According to What is the best way to learn investing techniques?, you start investing by figuring out your investment objectives.

What does this mean and how do you do it?
Is it trying to figure out how much money you hope to have for retirement, or does it include short term expenses


What does this mean and how do you do it?

Consider that there are may be more than a few different objectives when it comes to investing:

  1. Retirement
  2. College education
  3. Vacation
  4. Home purchase as new primary residence
  5. Investment property purchase
  6. Emergency fund

Each of these is a different objective that can have different timelines, objectives for the money as well as possible accounts and investment choices. In a sense the question could be stated as "How much money do you need and when do you need it?"

Is it trying to figure out how much money you hope to have for retirement, or does it include short term expenses

The objective could be retirement but doesn't have to be. The short term expenses can be included in various ways. The retirement funds could include what kind of method would be used to make sure expenses can be met as if one is looking at retirement just a few years away the "short term expenses" may come up as part of the retirement living.

  • I wish i could accept multiple answers. Your answer combined with BrenBarne is what makes sense to me! – atk Jul 25 '14 at 1:58

It includes whatever you want to do with your investment. At least initially, it's not so much a matter of calculating numbers as of introspective soul-searching. Identifying your investment objectives means asking yourself, "Why do I want to invest?" Then you gradually ask yourself more and more specific questions to narrow down your goals. (For instance, if your answer is something very general like "To make money", then you may start to ask yourself, "How much money do I want?", "What will I want to use that money for?", "When will I want to use that money?", etc.) Of course, not all objectives are realistic, so identifying objectives can also involve whittling down plans that are too grandiose.

One thing that can be helpful is to first identify your financial objectives: that is, money you want to be able to have, and things you want to do with that money. Investment (in the sense of purchasing investment vehicles likes stocks or bonds) is only one way of achieving financial goals; other ways include working for a paycheck, starting your own business, etc. Once you identify your financial goals, you have a number of options for how to get that money, and you should consider how well suited each strategy is for each goal.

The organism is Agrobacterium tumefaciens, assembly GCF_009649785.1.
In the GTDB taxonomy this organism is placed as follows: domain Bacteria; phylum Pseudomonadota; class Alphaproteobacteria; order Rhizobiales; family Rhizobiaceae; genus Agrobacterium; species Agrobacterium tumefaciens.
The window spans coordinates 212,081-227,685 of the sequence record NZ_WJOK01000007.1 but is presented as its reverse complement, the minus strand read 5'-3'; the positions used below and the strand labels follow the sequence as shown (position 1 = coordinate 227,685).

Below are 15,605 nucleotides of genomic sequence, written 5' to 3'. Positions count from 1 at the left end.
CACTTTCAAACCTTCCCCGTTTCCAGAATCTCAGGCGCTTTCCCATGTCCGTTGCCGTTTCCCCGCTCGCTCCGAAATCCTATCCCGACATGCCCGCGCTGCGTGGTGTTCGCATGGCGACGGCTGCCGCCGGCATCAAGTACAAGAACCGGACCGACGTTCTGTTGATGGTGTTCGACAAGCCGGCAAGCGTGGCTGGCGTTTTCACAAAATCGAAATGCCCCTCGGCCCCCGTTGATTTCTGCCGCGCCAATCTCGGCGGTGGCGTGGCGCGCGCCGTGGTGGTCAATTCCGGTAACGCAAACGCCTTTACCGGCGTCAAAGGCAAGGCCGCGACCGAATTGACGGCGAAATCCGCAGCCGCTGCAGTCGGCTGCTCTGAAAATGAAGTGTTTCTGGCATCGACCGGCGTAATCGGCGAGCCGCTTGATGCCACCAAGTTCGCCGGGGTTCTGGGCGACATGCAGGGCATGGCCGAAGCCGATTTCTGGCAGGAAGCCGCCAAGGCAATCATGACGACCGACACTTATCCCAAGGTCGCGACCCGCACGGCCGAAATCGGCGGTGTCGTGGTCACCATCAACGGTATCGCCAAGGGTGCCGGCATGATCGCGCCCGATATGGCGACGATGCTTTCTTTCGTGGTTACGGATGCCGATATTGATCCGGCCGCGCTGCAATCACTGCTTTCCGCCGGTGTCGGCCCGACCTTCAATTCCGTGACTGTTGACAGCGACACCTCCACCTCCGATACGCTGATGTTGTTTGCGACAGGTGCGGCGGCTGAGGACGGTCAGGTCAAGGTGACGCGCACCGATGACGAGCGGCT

For instance, for a financial goal like paying relatively small short-term expenses (e.g., your electric bill), investing would probably not be the first choice for how to do that, because: a) there may be easier ways to achieve that goal (e.g., ask for a raise, eat out less); and b) the kinds of investment that could achieve that goal may not be the best use of your money (e.g., because they have lower returns).

  • Another thing to consider is how much risk you are willing to take to achieve your goals. – Victor Jul 16 '14 at 8:50
  • I wish I could accept multiple answers! Your answer combined with JB King's is what makes this make sense to me :-) – atk Jul 25 '14 at 1:57

Financial advisers like to ask lots of questions and get nitty-gritty about investment objectives, but for the most part this is not well-founded in financial theory. Investment objectives really boils down to one big question and an addendum. The big question is how much risk you are willing to tolerate. This determines your expected return and most characteristics of your portfolio.

The addendum is what assets you already have (background risk). Your portfolio should contain things that hedge that risk and not load up on it. If you expect to have a fixed income, some extra inflation protection is warranted. If you have a lot of real estate investing, your portfolio should avoid real estate. If you work for Google, you should avoid it in your portfolio or perhaps even short it.

Given risk tolerance and background risk, financial theory suggests that there is a single best portfolio for you, which is diversified across all available assets in a market-cap-weighted fashion.

  • One other factor: Time horizon. Someone retiring in three year's can't tolerate as much risk as someone retiring in 30 years, since there's less time for volatility to average out. – keshlam Jul 19 '14 at 3:25
  • With respect, what you described is just a possible contributing factor toward risk tolerance and in my opinion shouldn't really be considered separately. – farnsy Jul 20 '14 at 3:42
  • Fair point, but I think it's important to call it out explicitly as a contributing factor when teaching people how to evaluate their risk tolerance. – keshlam Jul 20 '14 at 4:41

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